More must be done to fix nursing shortage
May 3, 2012 at 8:15 AM
A shortage of nurses in the United States has resulted in some hospitals and other health care providers in various parts of this country looking abroad to fill the void. We think there is another option: Encourage more Americans to become nurses.
State and federal officials are trying to get the word about nursing opportunities out to recent high school graduates, college students and people looking to make career changes. We here in the Upstate are more fortunate than other communities because East Tennessee State University, Milligan College and Northeast State Technical Community College offer quality nursing programs.
The nursing shortage is expected to grow as baby boomers age. Compounding the problem is the fact that nursing colleges and universities across the country are struggling to expand enrollment levels to meet the rising demand for nursing care.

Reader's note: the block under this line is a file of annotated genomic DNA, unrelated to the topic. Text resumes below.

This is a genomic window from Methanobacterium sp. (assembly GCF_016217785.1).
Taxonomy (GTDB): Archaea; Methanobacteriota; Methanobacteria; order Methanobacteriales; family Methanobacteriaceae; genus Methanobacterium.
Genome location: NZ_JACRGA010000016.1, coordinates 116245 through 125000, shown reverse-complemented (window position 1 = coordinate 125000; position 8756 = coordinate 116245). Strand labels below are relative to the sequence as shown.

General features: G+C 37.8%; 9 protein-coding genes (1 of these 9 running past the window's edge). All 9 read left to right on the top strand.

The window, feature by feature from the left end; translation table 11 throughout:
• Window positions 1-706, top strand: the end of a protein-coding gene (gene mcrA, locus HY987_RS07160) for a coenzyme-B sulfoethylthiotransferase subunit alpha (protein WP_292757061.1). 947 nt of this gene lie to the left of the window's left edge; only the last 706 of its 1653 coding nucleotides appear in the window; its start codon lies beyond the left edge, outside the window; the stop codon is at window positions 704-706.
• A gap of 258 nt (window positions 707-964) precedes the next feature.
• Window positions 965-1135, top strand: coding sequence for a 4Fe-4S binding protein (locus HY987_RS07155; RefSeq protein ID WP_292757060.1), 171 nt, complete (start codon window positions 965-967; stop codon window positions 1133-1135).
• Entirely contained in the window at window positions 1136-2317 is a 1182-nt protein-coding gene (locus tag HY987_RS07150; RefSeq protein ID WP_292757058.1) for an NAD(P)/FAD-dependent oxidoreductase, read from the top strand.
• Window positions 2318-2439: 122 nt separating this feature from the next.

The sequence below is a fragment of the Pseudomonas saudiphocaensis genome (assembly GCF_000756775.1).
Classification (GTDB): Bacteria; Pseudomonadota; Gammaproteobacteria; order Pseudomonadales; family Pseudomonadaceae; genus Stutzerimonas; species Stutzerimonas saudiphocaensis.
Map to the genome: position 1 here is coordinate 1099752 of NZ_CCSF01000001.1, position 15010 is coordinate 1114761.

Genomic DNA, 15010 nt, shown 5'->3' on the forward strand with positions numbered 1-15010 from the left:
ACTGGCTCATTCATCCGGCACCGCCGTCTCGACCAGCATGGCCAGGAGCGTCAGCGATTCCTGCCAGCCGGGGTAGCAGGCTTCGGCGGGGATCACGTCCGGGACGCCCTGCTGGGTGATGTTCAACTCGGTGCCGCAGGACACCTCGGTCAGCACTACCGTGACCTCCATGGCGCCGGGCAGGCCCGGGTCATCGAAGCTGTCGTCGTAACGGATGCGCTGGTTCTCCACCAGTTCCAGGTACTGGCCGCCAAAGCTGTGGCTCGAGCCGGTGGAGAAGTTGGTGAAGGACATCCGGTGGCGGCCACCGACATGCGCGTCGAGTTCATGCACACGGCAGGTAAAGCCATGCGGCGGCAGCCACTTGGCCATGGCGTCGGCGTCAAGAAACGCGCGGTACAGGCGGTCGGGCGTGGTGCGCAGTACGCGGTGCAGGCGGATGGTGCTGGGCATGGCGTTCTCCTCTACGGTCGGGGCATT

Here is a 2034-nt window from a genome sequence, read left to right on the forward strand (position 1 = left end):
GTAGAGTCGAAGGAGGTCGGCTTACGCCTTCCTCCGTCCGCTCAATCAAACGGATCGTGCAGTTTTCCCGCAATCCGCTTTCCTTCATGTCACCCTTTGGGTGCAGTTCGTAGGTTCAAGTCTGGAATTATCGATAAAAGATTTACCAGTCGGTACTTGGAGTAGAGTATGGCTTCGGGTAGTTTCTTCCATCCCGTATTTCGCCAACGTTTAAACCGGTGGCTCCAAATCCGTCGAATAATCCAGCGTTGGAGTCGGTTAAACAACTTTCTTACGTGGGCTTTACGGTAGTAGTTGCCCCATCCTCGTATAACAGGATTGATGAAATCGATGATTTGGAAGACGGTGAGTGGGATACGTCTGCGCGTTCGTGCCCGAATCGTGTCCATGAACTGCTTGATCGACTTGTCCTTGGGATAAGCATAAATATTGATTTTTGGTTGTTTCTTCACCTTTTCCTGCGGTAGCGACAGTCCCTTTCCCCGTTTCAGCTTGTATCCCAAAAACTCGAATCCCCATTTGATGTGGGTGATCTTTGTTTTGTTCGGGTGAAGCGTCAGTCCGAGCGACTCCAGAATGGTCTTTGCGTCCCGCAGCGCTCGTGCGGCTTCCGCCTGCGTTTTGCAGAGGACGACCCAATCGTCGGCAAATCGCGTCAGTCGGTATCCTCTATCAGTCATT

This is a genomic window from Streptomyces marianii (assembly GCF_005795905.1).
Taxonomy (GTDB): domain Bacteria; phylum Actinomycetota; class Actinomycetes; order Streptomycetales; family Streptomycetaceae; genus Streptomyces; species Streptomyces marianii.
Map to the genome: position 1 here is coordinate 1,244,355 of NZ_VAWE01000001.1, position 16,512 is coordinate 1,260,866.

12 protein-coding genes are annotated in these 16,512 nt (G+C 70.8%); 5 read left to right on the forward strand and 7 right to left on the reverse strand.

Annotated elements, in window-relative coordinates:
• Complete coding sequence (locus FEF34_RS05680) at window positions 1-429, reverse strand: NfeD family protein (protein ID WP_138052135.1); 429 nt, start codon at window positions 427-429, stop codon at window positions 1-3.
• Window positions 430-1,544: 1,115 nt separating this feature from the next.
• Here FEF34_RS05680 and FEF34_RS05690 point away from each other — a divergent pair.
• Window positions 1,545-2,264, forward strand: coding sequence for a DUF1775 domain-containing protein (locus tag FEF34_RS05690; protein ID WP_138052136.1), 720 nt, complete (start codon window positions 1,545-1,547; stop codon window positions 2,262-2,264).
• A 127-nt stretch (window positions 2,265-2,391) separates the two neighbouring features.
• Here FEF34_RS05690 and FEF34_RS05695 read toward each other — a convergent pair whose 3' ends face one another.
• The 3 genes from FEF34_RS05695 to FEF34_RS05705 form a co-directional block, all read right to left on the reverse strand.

The shortage is also costing long-term care facilities billions annually in recruitment and training expenses.
The American Association of Colleges of Nursing has been working with educators, policy-makers and newspapers to bring attention to this health care crisis. More must be done to entice young people into the nursing field. A failure to address this problem could lead to a crisis in terms of the quality of care dispensed in our hospitals and nursing homes.